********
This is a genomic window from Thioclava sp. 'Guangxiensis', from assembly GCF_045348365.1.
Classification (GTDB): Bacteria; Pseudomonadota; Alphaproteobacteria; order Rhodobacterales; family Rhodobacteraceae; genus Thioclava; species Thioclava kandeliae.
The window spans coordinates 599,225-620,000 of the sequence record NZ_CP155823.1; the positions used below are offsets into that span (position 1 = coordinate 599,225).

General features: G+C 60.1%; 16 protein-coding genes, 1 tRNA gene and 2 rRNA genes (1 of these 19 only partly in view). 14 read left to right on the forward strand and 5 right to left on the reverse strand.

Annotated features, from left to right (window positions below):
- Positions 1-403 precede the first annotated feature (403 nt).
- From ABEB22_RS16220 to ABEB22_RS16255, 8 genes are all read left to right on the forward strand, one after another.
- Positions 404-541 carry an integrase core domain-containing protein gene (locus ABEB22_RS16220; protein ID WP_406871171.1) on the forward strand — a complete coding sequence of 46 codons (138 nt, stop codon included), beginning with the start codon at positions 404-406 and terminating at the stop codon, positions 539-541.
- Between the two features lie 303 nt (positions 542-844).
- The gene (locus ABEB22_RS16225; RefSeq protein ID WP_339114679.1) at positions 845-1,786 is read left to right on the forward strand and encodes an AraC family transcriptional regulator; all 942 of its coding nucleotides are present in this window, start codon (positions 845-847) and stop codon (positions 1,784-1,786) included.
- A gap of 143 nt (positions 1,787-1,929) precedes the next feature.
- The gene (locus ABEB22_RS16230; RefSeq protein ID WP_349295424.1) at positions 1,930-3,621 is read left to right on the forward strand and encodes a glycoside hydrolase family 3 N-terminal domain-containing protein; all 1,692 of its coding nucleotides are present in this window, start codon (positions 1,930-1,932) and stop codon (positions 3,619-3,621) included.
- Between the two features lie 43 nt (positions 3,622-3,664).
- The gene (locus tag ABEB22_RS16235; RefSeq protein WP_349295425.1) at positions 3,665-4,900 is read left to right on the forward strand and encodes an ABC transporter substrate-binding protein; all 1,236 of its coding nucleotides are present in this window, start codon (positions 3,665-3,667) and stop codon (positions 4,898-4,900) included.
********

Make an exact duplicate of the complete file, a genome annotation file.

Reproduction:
This is a genomic window from Thioclava sp. 'Guangxiensis', from assembly GCF_045348365.1.
Classification (GTDB): Bacteria; Pseudomonadota; Alphaproteobacteria; order Rhodobacterales; family Rhodobacteraceae; genus Thioclava; species Thioclava kandeliae.
The window spans coordinates 599,225-620,000 of the sequence record NZ_CP155823.1; the positions used below are offsets into that span (position 1 = coordinate 599,225).

General features: G+C 60.1%; 16 protein-coding genes, 1 tRNA gene and 2 rRNA genes (1 of these 19 only partly in view). 14 read left to right on the forward strand and 5 right to left on the reverse strand.

Annotated features, from left to right (window positions below):
- Positions 1-403 precede the first annotated feature (403 nt).
- From ABEB22_RS16220 to ABEB22_RS16255, 8 genes are all read left to right on the forward strand, one after another.
- Positions 404-541 carry an integrase core domain-containing protein gene (locus ABEB22_RS16220; protein ID WP_406871171.1) on the forward strand — a complete coding sequence of 46 codons (138 nt, stop codon included), beginning with the start codon at positions 404-406 and terminating at the stop codon, positions 539-541.
- Between the two features lie 303 nt (positions 542-844).
- The gene (locus ABEB22_RS16225; RefSeq protein ID WP_339114679.1) at positions 845-1,786 is read left to right on the forward strand and encodes an AraC family transcriptional regulator; all 942 of its coding nucleotides are present in this window, start codon (positions 845-847) and stop codon (positions 1,784-1,786) included.
- A gap of 143 nt (positions 1,787-1,929) precedes the next feature.
- The gene (locus ABEB22_RS16230; RefSeq protein ID WP_349295424.1) at positions 1,930-3,621 is read left to right on the forward strand and encodes a glycoside hydrolase family 3 N-terminal domain-containing protein; all 1,692 of its coding nucleotides are present in this window, start codon (positions 1,930-1,932) and stop codon (positions 3,619-3,621) included.
- Between the two features lie 43 nt (positions 3,622-3,664).
- The gene (locus tag ABEB22_RS16235; RefSeq protein WP_349295425.1) at positions 3,665-4,900 is read left to right on the forward strand and encodes an ABC transporter substrate-binding protein; all 1,236 of its coding nucleotides are present in this window, start codon (positions 3,665-3,667) and stop codon (positions 4,898-4,900) included.